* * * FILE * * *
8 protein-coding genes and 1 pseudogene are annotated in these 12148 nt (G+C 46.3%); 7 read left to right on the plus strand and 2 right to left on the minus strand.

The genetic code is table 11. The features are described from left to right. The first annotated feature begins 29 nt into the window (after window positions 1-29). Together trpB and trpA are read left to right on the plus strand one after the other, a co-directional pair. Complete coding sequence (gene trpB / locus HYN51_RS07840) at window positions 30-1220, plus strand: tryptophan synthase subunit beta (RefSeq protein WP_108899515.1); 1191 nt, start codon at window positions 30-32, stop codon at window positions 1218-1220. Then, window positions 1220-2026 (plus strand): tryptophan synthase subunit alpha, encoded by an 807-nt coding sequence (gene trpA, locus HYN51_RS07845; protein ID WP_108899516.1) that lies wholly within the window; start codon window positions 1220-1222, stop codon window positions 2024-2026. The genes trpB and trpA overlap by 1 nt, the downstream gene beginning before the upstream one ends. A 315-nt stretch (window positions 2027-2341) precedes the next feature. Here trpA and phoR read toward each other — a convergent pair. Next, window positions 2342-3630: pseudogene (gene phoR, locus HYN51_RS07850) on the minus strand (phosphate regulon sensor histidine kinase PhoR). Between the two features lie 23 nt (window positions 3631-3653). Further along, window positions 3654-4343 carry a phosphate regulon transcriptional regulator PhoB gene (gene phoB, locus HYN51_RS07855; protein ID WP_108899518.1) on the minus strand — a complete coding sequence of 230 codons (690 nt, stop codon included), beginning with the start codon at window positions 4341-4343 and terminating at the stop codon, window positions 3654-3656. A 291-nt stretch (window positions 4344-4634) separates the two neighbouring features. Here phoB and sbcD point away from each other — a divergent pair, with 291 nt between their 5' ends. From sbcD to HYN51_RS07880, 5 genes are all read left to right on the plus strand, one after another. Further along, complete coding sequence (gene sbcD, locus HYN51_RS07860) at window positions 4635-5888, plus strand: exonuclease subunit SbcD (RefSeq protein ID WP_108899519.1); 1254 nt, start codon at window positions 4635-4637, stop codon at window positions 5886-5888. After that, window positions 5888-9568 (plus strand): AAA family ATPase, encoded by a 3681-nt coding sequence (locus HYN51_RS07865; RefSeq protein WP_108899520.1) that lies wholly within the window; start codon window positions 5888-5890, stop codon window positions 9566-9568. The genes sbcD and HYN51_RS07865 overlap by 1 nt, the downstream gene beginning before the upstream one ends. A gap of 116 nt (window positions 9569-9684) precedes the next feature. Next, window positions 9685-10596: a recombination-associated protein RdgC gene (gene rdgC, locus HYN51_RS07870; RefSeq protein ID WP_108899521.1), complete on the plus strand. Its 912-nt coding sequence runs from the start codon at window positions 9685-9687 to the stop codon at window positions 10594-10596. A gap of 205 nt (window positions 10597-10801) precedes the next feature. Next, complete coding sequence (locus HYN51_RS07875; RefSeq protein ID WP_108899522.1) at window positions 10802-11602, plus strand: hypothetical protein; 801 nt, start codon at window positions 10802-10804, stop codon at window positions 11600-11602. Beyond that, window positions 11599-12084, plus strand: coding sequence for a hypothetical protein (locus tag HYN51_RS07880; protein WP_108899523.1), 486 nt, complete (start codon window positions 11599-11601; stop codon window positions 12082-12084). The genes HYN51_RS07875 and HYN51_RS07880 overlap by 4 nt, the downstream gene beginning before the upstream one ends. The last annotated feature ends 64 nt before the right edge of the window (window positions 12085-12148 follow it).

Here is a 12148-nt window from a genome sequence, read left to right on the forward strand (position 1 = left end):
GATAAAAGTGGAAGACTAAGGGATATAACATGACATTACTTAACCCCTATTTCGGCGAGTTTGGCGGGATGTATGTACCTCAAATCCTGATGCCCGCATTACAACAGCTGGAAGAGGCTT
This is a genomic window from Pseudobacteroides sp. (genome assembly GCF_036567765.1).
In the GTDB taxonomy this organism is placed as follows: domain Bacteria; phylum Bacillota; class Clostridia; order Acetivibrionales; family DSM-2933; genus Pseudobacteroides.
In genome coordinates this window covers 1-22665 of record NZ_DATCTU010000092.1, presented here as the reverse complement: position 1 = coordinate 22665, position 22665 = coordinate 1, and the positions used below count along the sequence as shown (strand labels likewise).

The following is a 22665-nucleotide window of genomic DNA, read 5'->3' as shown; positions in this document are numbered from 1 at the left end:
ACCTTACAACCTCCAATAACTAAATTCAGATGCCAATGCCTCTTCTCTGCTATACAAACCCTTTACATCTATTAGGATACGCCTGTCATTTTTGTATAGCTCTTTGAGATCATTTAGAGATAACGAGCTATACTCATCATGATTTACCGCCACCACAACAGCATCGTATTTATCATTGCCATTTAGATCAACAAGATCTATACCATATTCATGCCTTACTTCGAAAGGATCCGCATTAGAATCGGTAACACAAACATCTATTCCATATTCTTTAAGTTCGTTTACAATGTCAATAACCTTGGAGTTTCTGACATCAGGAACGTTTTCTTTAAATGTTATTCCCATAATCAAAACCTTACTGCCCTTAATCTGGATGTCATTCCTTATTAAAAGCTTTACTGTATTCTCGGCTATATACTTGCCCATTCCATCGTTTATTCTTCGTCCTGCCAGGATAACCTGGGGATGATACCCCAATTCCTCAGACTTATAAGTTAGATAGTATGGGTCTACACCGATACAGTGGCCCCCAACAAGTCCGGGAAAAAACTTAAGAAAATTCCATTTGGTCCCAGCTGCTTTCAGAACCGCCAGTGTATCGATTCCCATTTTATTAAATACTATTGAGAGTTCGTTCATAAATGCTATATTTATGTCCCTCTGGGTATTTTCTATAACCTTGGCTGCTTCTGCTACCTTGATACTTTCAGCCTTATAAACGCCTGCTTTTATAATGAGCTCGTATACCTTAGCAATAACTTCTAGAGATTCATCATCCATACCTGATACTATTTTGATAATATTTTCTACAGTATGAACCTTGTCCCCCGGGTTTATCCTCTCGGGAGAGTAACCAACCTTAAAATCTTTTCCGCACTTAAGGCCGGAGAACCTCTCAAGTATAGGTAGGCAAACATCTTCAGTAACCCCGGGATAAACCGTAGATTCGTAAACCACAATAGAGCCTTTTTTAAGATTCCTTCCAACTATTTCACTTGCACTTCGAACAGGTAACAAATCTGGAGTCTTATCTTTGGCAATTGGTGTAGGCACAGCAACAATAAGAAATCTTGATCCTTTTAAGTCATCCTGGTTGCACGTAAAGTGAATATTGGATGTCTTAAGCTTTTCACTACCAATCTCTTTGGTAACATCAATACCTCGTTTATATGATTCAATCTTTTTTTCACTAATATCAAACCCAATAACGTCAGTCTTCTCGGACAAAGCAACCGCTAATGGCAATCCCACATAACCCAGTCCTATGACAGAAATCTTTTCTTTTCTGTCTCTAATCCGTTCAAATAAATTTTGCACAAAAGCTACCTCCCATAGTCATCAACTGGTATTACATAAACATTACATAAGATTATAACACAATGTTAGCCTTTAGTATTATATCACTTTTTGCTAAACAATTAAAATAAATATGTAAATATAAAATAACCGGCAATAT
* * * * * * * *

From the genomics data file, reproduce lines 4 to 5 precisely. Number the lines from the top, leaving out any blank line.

GATAAAAGTGGAAGACTAAGGGATATAACATGACATTACTTAACCCCTATTTCGGCGAGTTTGGCGGGATGTATGTACCTCAAATCCTGATGCCCGCATTACAACAGCTGGAAGAGGCTT
This is a genomic window from Pseudobacteroides sp. (genome assembly GCF_036567765.1).